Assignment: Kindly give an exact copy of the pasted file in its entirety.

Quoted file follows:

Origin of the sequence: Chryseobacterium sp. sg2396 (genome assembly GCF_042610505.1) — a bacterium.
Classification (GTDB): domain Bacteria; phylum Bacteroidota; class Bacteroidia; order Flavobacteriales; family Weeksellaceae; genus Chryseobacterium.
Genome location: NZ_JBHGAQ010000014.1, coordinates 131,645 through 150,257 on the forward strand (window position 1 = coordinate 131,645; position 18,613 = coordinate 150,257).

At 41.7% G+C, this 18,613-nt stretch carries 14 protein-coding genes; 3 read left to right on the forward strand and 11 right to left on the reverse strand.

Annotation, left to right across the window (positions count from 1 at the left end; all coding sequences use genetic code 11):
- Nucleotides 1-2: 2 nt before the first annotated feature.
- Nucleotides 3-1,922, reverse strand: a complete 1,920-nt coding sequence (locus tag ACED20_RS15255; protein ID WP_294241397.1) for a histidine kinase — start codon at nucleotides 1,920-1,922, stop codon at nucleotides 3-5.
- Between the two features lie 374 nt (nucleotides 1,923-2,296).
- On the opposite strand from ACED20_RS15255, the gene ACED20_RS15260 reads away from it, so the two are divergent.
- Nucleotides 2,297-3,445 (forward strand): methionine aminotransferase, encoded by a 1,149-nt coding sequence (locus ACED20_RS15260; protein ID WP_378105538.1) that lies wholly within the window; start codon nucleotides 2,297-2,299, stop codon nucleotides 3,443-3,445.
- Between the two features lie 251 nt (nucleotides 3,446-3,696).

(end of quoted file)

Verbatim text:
Origin of the sequence: Chryseobacterium sp. sg2396 (genome assembly GCF_042610505.1) — a bacterium.
Classification (GTDB): domain Bacteria; phylum Bacteroidota; class Bacteroidia; order Flavobacteriales; family Weeksellaceae; genus Chryseobacterium.
Genome location: NZ_JBHGAQ010000014.1, coordinates 131,645 through 150,257 on the forward strand (window position 1 = coordinate 131,645; position 18,613 = coordinate 150,257).

At 41.7% G+C, this 18,613-nt stretch carries 14 protein-coding genes; 3 read left to right on the forward strand and 11 right to left on the reverse strand.

Annotation, left to right across the window (positions count from 1 at the left end; all coding sequences use genetic code 11):
- Nucleotides 1-2: 2 nt before the first annotated feature.
- Nucleotides 3-1,922, reverse strand: a complete 1,920-nt coding sequence (locus tag ACED20_RS15255; protein ID WP_294241397.1) for a histidine kinase — start codon at nucleotides 1,920-1,922, stop codon at nucleotides 3-5.
- Between the two features lie 374 nt (nucleotides 1,923-2,296).
- On the opposite strand from ACED20_RS15255, the gene ACED20_RS15260 reads away from it, so the two are divergent.
- Nucleotides 2,297-3,445 (forward strand): methionine aminotransferase, encoded by a 1,149-nt coding sequence (locus ACED20_RS15260; protein ID WP_378105538.1) that lies wholly within the window; start codon nucleotides 2,297-2,299, stop codon nucleotides 3,443-3,445.
- Between the two features lie 251 nt (nucleotides 3,446-3,696).